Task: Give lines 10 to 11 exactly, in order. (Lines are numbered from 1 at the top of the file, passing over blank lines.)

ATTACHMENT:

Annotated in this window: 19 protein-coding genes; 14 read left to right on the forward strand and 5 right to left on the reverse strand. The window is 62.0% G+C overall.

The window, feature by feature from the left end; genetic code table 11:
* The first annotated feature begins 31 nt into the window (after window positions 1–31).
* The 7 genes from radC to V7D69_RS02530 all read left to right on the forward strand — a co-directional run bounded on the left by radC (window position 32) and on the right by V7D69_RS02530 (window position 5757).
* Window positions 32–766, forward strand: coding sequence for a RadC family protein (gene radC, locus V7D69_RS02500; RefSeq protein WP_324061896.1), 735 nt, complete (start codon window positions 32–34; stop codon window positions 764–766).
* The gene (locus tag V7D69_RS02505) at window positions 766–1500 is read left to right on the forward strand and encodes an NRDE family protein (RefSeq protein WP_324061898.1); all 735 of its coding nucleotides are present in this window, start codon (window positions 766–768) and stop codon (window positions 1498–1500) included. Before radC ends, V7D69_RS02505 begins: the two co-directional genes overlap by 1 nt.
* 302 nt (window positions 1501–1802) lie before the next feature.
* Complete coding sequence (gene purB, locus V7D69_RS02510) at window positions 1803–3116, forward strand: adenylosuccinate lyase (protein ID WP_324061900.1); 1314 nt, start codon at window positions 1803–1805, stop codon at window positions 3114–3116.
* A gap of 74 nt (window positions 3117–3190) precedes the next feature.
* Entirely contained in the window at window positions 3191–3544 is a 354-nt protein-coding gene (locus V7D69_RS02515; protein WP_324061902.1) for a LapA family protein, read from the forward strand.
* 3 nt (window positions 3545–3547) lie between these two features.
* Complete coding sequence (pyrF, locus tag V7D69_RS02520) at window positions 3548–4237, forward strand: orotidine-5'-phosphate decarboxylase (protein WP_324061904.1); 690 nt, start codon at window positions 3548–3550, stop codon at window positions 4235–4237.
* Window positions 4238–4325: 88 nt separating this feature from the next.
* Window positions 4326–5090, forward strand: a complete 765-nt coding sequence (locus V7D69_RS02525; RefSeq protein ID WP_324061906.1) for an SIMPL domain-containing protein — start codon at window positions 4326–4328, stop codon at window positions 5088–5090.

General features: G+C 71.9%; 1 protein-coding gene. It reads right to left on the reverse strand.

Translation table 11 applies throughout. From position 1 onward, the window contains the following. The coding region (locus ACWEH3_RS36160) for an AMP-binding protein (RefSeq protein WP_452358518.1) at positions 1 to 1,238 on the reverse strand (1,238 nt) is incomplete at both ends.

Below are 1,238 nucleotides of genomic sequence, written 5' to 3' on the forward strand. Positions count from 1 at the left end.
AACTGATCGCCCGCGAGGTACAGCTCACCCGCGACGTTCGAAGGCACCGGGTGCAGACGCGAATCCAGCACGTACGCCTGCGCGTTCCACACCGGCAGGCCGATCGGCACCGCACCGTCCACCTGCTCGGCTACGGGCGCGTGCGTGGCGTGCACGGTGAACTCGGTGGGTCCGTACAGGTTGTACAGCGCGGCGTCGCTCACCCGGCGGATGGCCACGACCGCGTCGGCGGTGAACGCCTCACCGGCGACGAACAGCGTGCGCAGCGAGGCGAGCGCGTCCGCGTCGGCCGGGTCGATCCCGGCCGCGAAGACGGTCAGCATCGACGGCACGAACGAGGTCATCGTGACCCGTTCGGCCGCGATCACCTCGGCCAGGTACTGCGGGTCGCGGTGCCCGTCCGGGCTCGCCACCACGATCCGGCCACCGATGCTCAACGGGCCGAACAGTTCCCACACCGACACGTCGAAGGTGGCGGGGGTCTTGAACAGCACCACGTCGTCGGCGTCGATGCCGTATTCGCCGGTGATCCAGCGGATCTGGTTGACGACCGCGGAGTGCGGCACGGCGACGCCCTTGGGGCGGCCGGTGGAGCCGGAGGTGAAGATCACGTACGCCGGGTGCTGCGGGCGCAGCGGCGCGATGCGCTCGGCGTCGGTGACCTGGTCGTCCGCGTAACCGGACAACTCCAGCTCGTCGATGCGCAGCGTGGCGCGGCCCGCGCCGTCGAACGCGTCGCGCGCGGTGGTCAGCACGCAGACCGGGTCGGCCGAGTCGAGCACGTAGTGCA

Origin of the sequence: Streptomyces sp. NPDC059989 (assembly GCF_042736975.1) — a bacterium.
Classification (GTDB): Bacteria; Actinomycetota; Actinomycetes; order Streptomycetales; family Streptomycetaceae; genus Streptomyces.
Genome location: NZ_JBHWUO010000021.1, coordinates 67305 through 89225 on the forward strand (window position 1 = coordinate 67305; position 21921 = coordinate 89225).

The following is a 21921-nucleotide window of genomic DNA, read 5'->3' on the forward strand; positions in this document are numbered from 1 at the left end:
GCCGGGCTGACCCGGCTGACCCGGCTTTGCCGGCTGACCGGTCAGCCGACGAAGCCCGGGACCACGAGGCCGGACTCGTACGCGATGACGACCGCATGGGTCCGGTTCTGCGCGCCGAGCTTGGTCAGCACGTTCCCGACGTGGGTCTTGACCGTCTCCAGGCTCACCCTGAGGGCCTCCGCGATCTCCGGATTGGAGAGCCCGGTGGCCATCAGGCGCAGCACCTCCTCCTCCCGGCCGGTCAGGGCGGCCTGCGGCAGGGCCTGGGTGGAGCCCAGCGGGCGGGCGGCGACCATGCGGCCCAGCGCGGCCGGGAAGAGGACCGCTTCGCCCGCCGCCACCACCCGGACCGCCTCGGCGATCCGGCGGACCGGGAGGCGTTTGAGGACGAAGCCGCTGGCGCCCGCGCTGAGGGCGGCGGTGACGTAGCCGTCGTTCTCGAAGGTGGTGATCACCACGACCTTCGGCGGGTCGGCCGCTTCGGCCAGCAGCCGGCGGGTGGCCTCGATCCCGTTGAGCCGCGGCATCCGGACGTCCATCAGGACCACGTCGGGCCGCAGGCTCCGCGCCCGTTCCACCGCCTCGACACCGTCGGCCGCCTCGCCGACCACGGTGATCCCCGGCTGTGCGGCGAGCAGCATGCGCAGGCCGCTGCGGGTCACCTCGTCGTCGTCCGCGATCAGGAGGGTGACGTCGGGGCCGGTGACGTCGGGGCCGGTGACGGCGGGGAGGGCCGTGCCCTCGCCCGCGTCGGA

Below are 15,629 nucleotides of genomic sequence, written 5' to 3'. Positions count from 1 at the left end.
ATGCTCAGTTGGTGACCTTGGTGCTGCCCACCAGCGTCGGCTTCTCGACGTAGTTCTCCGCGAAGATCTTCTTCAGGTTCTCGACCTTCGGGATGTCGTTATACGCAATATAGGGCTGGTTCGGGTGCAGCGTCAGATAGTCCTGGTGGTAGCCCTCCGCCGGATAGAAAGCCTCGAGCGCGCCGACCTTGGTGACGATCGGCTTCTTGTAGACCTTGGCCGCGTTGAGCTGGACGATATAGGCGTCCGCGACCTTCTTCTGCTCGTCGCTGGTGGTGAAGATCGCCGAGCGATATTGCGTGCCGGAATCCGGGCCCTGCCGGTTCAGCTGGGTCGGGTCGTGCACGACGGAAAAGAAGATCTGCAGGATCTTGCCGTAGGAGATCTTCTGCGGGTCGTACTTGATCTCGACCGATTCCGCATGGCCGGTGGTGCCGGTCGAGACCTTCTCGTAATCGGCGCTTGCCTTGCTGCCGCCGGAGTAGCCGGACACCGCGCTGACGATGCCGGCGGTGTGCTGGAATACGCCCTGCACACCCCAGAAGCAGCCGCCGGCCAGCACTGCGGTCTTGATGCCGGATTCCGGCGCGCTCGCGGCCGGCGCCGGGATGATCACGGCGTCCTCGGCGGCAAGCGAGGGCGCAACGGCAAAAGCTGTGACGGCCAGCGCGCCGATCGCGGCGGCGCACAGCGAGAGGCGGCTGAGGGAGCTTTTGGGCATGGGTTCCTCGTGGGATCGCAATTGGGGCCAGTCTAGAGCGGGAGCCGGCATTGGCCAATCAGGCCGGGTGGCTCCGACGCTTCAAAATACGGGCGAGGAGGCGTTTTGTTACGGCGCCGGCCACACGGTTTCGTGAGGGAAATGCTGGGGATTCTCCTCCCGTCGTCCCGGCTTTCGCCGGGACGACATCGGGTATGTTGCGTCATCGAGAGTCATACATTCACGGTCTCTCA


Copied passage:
* Entirely contained in the window at window positions 3191–3544 is a 354-nt protein-coding gene (locus V7D69_RS02515; protein WP_324061902.1) for a LapA family protein, read from the forward strand.
* 3 nt (window positions 3545–3547) lie between these two features.